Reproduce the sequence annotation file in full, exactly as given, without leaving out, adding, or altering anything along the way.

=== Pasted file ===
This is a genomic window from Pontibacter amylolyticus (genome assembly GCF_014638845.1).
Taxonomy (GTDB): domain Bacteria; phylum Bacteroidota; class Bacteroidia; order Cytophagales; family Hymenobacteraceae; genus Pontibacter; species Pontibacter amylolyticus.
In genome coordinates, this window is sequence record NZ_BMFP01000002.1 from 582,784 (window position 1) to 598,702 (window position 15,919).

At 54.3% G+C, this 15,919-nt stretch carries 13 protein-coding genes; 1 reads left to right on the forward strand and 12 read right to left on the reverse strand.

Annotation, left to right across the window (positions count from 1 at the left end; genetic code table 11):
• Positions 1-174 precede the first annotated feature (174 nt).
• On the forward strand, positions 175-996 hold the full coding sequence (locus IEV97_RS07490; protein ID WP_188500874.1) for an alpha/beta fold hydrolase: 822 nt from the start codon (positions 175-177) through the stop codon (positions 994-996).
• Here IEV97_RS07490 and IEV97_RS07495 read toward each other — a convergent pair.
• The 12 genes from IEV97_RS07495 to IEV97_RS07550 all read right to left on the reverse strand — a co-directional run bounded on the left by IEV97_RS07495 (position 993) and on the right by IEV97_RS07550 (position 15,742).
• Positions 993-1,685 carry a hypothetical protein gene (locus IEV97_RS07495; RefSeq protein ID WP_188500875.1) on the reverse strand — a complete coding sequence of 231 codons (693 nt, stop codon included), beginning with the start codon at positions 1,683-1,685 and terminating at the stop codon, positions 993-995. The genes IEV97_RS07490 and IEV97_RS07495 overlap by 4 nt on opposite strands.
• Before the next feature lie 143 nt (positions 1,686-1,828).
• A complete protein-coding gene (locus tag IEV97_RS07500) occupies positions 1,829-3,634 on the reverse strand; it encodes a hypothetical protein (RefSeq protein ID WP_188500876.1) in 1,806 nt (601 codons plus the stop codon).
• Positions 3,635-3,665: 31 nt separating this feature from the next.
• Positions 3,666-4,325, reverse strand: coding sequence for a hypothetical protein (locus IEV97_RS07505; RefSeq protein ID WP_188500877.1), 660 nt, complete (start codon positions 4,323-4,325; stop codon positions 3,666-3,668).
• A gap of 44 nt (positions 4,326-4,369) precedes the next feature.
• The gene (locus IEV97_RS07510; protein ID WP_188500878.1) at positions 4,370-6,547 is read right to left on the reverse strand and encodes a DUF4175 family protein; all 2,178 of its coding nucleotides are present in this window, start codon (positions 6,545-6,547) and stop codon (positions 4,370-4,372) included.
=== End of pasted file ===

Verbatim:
This is a genomic window from Pontibacter amylolyticus (genome assembly GCF_014638845.1).
Taxonomy (GTDB): domain Bacteria; phylum Bacteroidota; class Bacteroidia; order Cytophagales; family Hymenobacteraceae; genus Pontibacter; species Pontibacter amylolyticus.
In genome coordinates, this window is sequence record NZ_BMFP01000002.1 from 582,784 (window position 1) to 598,702 (window position 15,919).

At 54.3% G+C, this 15,919-nt stretch carries 13 protein-coding genes; 1 reads left to right on the forward strand and 12 read right to left on the reverse strand.

Annotation, left to right across the window (positions count from 1 at the left end; genetic code table 11):
• Positions 1-174 precede the first annotated feature (174 nt).
• On the forward strand, positions 175-996 hold the full coding sequence (locus IEV97_RS07490; protein ID WP_188500874.1) for an alpha/beta fold hydrolase: 822 nt from the start codon (positions 175-177) through the stop codon (positions 994-996).
• Here IEV97_RS07490 and IEV97_RS07495 read toward each other — a convergent pair.
• The 12 genes from IEV97_RS07495 to IEV97_RS07550 all read right to left on the reverse strand — a co-directional run bounded on the left by IEV97_RS07495 (position 993) and on the right by IEV97_RS07550 (position 15,742).
• Positions 993-1,685 carry a hypothetical protein gene (locus IEV97_RS07495; RefSeq protein ID WP_188500875.1) on the reverse strand — a complete coding sequence of 231 codons (693 nt, stop codon included), beginning with the start codon at positions 1,683-1,685 and terminating at the stop codon, positions 993-995. The genes IEV97_RS07490 and IEV97_RS07495 overlap by 4 nt on opposite strands.
• Before the next feature lie 143 nt (positions 1,686-1,828).
• A complete protein-coding gene (locus tag IEV97_RS07500) occupies positions 1,829-3,634 on the reverse strand; it encodes a hypothetical protein (RefSeq protein ID WP_188500876.1) in 1,806 nt (601 codons plus the stop codon).
• Positions 3,635-3,665: 31 nt separating this feature from the next.
• Positions 3,666-4,325, reverse strand: coding sequence for a hypothetical protein (locus IEV97_RS07505; RefSeq protein ID WP_188500877.1), 660 nt, complete (start codon positions 4,323-4,325; stop codon positions 3,666-3,668).
• A gap of 44 nt (positions 4,326-4,369) precedes the next feature.
• The gene (locus IEV97_RS07510; protein ID WP_188500878.1) at positions 4,370-6,547 is read right to left on the reverse strand and encodes a DUF4175 family protein; all 2,178 of its coding nucleotides are present in this window, start codon (positions 6,545-6,547) and stop codon (positions 4,370-4,372) included.